What do I like to do besides write? Excellent question.
My nerd hobby is Magic: The Gathering. So, I go to extreme lengths to foil out my cube, and things like that. I used to have a lot more time for things like this than I do now. And that's mostly having a family, right? As you grow up and put on your big-boy pants, you're like: I have three children, I'm gonna spend discretionary time on things that they enjoy. Which means I end up playing Roblox way more than I end up playing Dark Souls these days. But as they get older, I'm hoping they will enjoy some of the things I like, as I spend time doing the things that they like, as well. I actually have a pretty healthy work/life balance. I'm fortunate in that my job, I can do anywhere, at any time of the day. What I usually do is, I get up at noon. (Because I'm a writer. I'm not an insurance salesman, I'm a writer. This is just one perk to the job.) I get up at noon. I work from about noon until five. Then I shower, get ready for the day, hang out with my family from about 5:30 until 8:30, 9:00. And then I'll usually go back to work at about 10:00, somewhere around there, and I'll work from about 10:00 until 2:00.
I found that, for my writing... Writers are all very different, right? I like two four-hour blocks. By the end of about four hours of work, I'm brain dead. The words are just not flowing as well anymore. And if I take a break and go to a second block later on, I'm way more effective as a writer. I have the benefit of having no commute. So I can do things like this. All through college, what I would do is, I actually worked a graveyard shift at a hotel in Provo. And I would go to work at 11:00. And it's Provo, so nobody's there after 11:00. You're a really sketchy person in Provo if you're staying up 'til 10:30. So from about midnight until 5:00 or 6:00, I could write every night. And that's how I put myself through school, was working there. But these days, you know, I try to make time. I used to work Saturdays, and I don't anymore unless there's something like [a convention]. I take Saturdays off. I have a pretty decent balance. The only time where it gets a little unbalanced is if I have a big tour. And those can be pretty grueling. I would much rather have this problem than not, right? My first signings, you can find pictures of me with my grandma here at the Iona Falls Barnes & Noble, where I was sitting in the front, and there were five people there who were all related to me, and that was our book signing! And now I will go to... often, book signings start at 6:00 PM, and get done at 2:00 AM if I'm in Portland, or Seattle, or one of the big cities like that. So, you do that six days a week, in a different city every day, and it can get a little exhausted. So I don't love that part of it. I like the signings. I just don't like the twentieth signing, if that makes sense.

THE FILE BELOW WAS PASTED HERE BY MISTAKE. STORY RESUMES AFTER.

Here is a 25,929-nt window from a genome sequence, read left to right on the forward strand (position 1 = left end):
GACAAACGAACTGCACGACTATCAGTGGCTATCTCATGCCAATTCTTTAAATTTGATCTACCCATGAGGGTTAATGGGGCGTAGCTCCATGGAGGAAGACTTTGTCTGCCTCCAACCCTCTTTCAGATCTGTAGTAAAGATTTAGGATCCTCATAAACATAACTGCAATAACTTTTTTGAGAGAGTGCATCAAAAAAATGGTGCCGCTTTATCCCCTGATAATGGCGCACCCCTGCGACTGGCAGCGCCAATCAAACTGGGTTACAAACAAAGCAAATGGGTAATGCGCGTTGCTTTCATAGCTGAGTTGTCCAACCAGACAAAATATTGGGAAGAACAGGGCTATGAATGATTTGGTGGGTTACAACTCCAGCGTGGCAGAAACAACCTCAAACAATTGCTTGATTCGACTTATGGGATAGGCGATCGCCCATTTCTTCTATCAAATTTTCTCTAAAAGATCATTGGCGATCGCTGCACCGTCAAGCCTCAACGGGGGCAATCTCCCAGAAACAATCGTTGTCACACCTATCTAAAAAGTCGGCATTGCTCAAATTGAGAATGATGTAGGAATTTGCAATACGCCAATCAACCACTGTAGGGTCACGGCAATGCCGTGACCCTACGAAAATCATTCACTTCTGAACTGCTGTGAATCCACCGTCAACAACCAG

Let me give a little bit of advice here. If there are those of you who are writers out here, there are two things that maybe to keep your life in balance I would recommend. The number one cause of breakups and divorce among my writer friends is that their spouse feels like the writer's ignoring them. It's very easy to do. As a writer, it's very easy to... it's one of these jobs, there are a lot of them like this. Being a schoolteacher is like this. You don't leave your job behind. Your job is always there with you; there's always a little bit more you can do. And because of that, it tends to consume everything if you let it. And you can be out to dinner with your spouse, but you're thinking about your book. You can be driving somewhere and giving only noncommittal responses, because you're thinking about the book. On the other side, if you happen to be the spouse of a writer, the number one thing you can do is jealously guard their writing time. For a lot of writers, a small interruption can mean... To you, it's like, "Oh, I need to ask this question for thirty seconds." But if that breaks the writer's concentration for twenty minutes, because they're spun in to the work, they're really into it, they get interrupted at just the wrong time, it can be a big interruption. So, the balance I suggest is to make a deal. Writer, when you're there with your spouse and your family, be there with your spouse and family. And then make the deal that, when the writing happens, they're gonna try to guard that door and protect you from being interrupted.